DO’S AND DON’TS OF CYCLING

Pedal Your Way to Health and Happiness by Obeying Rules of the Road
UAW-FCA News

Jun 06, 2017


Story by Dwight Hugget
Page designed by Jonathan Powell, NTC Communications

It’s awesome being on a bicycle.

But you don’t need to be a fanatic like me to celebrate the joy of cycling, the benefits of a healthy lifestyle and the opportunity to meet cool people along the way.

Riding a bicycle is a great way to get from here to there – as long as you think safety first, wear proper protective equipment and obey the rules of the road to avoid becoming a traffic statistic.

In 2015, 818 people lost their lives in bicycle/motor vehicle crashes, more than two people every day of the year in the U.S., according to the National Highway Traffic Safety Administration. In addition, there were an estimated 494,000 emergency room visits due to bicycle-related injuries.

Following a few simple Do’s and Don’ts can help to make your ride both incident- and accident-free if you’re an average biker:
DO:

 Wear a helmet.ddbdBikeClothingRich
 Pass other riders on the LEFT.
 Lock your bike safely onto immodddwbike-signalsveable objects.
 Use lights and reflectors all the time.
 Wear bright, reflective clothing.
 Obey traffic lights and road signs.

DON’T:

 Ride against traffic.
 Leave removable items on your bike (lights, etc.).
 Ride through green lights without looking.
 Block exits or driveways.
 Lock your bike to objects easily cut or removed.

I can’t stress enough the importance of wearing a helmet, not just any helmet, but ideally one recommended by a good, reputable bike shop.

Even a minor bicycle accident can be deadly if a head injury occurs. Head injuries cause 75 percent of annual bicycle deaths, and a head injury can mean brain injury.

Helmet use has been estimated to reduce the odds of head injury by 50 percent, and the odds of head, face or neck injury by 33 percent.

If you’re a parent and a biker, always show that you love your children by wearing a helmet to set a good example.

Using proper hand signals is another important way to avoid accidents. I ride in small groups and, even when it’s just me and another person, we might have to line up behind each other. I use simple hand signals to let others behind me know what’s going on.

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Whether you’re riding your bicycle to a neighborhood grocery store or just cruising around town, here are six additional tips to help make your ride safe and smooth.

1. Don’t be a distracted biker. No texting, headphones, surfing or eatinmwhile on the move and in the saddle. You’re asking for trouble if you don’t pay attention to the road.
2. Dress Right. Don’t wear sweat pants or other floppy clothes that may get caught in your chain. Loose-fitting clothes also may cause enough aerodynamic drag that you pump your legs and heart out and go nowhere.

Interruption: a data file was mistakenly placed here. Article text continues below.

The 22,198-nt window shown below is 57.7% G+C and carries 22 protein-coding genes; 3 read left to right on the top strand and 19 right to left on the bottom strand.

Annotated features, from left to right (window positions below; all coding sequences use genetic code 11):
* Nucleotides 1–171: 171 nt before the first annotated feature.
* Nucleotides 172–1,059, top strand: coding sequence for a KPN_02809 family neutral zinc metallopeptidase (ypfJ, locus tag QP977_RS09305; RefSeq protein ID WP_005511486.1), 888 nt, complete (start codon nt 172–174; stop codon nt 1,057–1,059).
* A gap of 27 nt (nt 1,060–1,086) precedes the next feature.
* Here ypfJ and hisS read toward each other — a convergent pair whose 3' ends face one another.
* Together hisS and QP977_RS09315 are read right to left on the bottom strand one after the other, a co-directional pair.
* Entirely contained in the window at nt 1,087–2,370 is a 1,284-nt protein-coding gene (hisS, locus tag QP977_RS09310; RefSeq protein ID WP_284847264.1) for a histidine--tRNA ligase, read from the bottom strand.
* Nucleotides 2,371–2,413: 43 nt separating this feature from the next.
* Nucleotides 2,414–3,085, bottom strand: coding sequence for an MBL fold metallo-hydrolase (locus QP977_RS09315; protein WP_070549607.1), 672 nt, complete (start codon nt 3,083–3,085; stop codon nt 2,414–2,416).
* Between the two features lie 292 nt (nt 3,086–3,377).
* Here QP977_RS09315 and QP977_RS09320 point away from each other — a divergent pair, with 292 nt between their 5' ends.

3. Buy and maintain equipment that suits you. Go to your local bicycle shop, get fitted and test ride a multi-purpose bike. If it feels good and comfy, you’re good. Get a bike with gears so you can pedal easily up inclines or hills. Let the gears do the work.
4. Get a rear light. If you ride at night, you absolutely should use a flashing red rear light. Without lights, your odds of having a bike collision increase significantly after dark. Bike shops have red rear “blinkies” for $15 or less.
5. Wear a reflective vest or a safety triangle. High-quality reflective gear makes you a lot more visible even in daylight. At night, the difference is even greater. Bike shops have vests and triangles for $10 to $15.
6. Get a mirror. Get a mirror and use it. If it looks like a car doesn’t see you, hop off your bike and onto the sidewalk. Mirrors cost $5-15. My paranoia went down 80% after I got one.

Bicycling has become my “thing.” But even as a casual biker you also can experience the passion of pedal power by getting more involved in this sport.

A cool way to do so is to rent a bike to cruise around a city you visit. I often call local bike shops ahead of time to arrange for a rental. Typical cost: $20-$30 for the day, and that’s negotiable.

Group rides are another option. Most cities have a day of the week when people get together and ride slow around the town. A great example is Detroit Slow Roll, www.slowroll.bike, which offers a perfect opportunity to catch the real vibes of the city.

Give it a shot. You won’t regret the experience – you may even get hooked like I did.
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ABOUT THE AUTHORdmdwight-hines-drive

Dwight Hugget works in the Information Technology Department of the UAW-Chrysler National Training Center (NTC). The 6-foot-6, 370-pound former NCAA Division I college basketball player has always appreciated the benefits of cycling as a great way to stay fit and healthy.

In the last three years, however, Dwight has become a hardcore biker. He owns eight bikes, rides 50 to 100 miles on a typical summer weekend and participates in cycling events around the country.

Dwight provides Application, Network and Systems Support at the NTC. He earned Bachelor’s and Master’s Degrees in Computer Science and Computer Information Systems – Management, and has held numerous IT positions in business and industry over the last 24 years.

 

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